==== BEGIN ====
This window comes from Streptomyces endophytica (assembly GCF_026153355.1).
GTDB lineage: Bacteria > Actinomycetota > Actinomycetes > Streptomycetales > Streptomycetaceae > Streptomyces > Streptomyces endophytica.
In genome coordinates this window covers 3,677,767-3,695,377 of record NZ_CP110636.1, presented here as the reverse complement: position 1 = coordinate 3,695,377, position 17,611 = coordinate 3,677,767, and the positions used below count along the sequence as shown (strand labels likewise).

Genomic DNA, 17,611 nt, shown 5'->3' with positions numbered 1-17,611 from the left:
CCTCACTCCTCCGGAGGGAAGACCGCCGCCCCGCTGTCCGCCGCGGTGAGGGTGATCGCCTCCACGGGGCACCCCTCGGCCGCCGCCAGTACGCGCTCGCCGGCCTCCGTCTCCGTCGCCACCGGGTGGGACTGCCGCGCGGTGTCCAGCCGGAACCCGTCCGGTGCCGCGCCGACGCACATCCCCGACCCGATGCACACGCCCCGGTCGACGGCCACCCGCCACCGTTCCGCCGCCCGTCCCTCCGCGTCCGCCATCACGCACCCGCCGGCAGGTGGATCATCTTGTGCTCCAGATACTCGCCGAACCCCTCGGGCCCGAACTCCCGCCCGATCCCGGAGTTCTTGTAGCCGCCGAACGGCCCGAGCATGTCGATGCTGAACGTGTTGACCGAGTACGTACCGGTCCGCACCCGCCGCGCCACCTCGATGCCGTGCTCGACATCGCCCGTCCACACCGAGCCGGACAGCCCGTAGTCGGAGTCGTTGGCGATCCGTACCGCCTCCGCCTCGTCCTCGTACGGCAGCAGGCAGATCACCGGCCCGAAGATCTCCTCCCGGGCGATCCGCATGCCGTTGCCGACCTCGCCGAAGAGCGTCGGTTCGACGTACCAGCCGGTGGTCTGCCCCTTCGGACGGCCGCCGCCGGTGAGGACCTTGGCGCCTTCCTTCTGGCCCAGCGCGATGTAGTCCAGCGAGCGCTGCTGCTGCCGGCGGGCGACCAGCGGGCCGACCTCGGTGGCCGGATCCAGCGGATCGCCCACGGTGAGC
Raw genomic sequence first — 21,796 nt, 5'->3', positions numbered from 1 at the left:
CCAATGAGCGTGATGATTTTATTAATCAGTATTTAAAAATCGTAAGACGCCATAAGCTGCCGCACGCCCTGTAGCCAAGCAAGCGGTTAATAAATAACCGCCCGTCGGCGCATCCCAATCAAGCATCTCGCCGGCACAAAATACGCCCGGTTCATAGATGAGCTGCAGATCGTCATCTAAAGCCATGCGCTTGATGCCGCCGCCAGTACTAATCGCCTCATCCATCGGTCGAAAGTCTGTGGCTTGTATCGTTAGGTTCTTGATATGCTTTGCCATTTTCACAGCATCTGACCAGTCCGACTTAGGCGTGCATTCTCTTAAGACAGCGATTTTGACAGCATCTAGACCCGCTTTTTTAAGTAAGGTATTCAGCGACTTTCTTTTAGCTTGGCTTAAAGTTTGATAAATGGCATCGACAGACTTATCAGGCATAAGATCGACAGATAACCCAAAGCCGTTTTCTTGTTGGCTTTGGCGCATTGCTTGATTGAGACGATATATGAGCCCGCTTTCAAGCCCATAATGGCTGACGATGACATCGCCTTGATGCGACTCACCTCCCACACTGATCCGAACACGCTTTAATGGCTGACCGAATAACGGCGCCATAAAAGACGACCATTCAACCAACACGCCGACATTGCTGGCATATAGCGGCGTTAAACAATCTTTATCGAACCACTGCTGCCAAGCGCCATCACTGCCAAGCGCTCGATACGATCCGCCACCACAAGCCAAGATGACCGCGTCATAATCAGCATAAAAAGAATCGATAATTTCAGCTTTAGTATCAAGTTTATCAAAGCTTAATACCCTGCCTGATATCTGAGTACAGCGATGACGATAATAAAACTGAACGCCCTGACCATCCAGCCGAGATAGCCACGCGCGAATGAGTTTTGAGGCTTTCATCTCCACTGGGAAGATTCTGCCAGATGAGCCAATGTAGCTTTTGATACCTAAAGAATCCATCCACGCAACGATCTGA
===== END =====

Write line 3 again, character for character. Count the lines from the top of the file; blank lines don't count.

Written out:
In genome coordinates this window covers 3,677,767-3,695,377 of record NZ_CP110636.1, presented here as the reverse complement: position 1 = coordinate 3,695,377, position 17,611 = coordinate 3,677,767, and the positions used below count along the sequence as shown (strand labels likewise).